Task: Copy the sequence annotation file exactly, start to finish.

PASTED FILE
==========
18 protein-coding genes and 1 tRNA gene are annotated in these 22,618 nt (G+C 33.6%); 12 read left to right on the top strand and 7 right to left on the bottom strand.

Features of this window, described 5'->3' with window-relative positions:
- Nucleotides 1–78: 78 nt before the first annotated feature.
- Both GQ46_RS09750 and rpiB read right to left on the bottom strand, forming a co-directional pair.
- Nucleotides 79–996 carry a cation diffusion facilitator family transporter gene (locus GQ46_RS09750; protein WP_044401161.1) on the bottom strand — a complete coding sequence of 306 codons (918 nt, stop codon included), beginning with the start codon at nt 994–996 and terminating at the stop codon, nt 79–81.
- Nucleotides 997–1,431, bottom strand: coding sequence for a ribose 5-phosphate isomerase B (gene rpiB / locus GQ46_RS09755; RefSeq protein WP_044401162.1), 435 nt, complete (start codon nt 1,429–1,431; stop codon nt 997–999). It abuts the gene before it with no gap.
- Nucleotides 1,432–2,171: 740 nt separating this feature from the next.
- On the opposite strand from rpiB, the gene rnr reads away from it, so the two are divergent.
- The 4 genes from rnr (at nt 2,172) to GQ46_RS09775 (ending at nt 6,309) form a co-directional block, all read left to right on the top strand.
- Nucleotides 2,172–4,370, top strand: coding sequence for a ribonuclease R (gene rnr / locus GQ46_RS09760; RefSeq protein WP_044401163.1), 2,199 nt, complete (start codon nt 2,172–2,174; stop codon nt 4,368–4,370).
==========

18 protein-coding genes and 1 tRNA gene are annotated in these 22,618 nt (G+C 33.6%); 12 read left to right on the top strand and 7 right to left on the bottom strand.

Features of this window, described 5'->3' with window-relative positions:
- Nucleotides 1–78: 78 nt before the first annotated feature.
- Both GQ46_RS09750 and rpiB read right to left on the bottom strand, forming a co-directional pair.
- Nucleotides 79–996 carry a cation diffusion facilitator family transporter gene (locus GQ46_RS09750; protein WP_044401161.1) on the bottom strand — a complete coding sequence of 306 codons (918 nt, stop codon included), beginning with the start codon at nt 994–996 and terminating at the stop codon, nt 79–81.
- Nucleotides 997–1,431, bottom strand: coding sequence for a ribose 5-phosphate isomerase B (gene rpiB / locus GQ46_RS09755; RefSeq protein WP_044401162.1), 435 nt, complete (start codon nt 1,429–1,431; stop codon nt 997–999). It abuts the gene before it with no gap.
- Nucleotides 1,432–2,171: 740 nt separating this feature from the next.
- On the opposite strand from rpiB, the gene rnr reads away from it, so the two are divergent.
- The 4 genes from rnr (at nt 2,172) to GQ46_RS09775 (ending at nt 6,309) form a co-directional block, all read left to right on the top strand.
- Nucleotides 2,172–4,370, top strand: coding sequence for a ribonuclease R (gene rnr / locus GQ46_RS09760; RefSeq protein WP_044401163.1), 2,199 nt, complete (start codon nt 2,172–2,174; stop codon nt 4,368–4,370).